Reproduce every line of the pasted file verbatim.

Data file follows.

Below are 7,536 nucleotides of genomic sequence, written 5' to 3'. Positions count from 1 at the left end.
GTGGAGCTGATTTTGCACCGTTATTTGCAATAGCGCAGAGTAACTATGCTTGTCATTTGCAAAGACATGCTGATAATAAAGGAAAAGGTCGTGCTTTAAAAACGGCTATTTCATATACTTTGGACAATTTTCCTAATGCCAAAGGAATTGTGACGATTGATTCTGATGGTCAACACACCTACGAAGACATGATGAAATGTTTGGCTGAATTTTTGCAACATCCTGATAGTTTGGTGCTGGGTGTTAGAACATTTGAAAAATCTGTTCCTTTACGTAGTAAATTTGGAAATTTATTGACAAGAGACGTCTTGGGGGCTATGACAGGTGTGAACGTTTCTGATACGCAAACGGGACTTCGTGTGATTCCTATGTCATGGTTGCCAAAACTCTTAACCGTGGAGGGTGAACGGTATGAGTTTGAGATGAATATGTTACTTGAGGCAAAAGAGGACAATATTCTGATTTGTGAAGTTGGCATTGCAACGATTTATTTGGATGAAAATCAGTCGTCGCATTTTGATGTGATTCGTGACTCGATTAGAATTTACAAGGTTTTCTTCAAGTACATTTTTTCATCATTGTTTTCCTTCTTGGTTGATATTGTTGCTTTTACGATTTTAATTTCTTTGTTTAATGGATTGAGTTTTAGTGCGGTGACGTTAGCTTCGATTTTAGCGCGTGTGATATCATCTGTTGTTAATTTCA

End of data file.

Below are 7,536 nucleotides of genomic sequence, written 5' to 3'. Positions count from 1 at the left end.
GTGGAGCTGATTTTGCACCGTTATTTGCAATAGCGCAGAGTAACTATGCTTGTCATTTGCAAAGACATGCTGATAATAAAGGAAAAGGTCGTGCTTTAAAAACGGCTATTTCATATACTTTGGACAATTTTCCTAATGCCAAAGGAATTGTGACGATTGATTCTGATGGTCAACACACCTACGAAGACATGATGAAATGTTTGGCTGAATTTTTGCAACATCCTGATAGTTTGGTGCTGGGTGTTAGAACATTTGAAAAATCTGTTCCTTTACGTAGTAAATTTGGAAATTTATTGACAAGAGACGTCTTGGGGGCTATGACAGGTGTGAACGTTTCTGATACGCAAACGGGACTTCGTGTGATTCCTATGTCATGGTTGCCAAAACTCTTAACCGTGGAGGGTGAACGGTATGAGTTTGAGATGAATATGTTACTTGAGGCAAAAGAGGACAATATTCTGATTTGTGAAGTTGGCATTGCAACGATTTATTTGGATGAAAATCAGTCGTCGCATTTTGATGTGATTCGTGACTCGATTAGAATTTACAAGGTTTTCTTCAAGTACATTTTTTCATCATTGTTTTCCTTCTTGGTTGATATTGTTGCTTTTACGATTTTAATTTCTTTGTTTAATGGATTGAGTTTTAGTGCGGTGACGTTAGCTTCGATTTTAGCGCGTGTGATATCATCTGTTGTTAATTTCA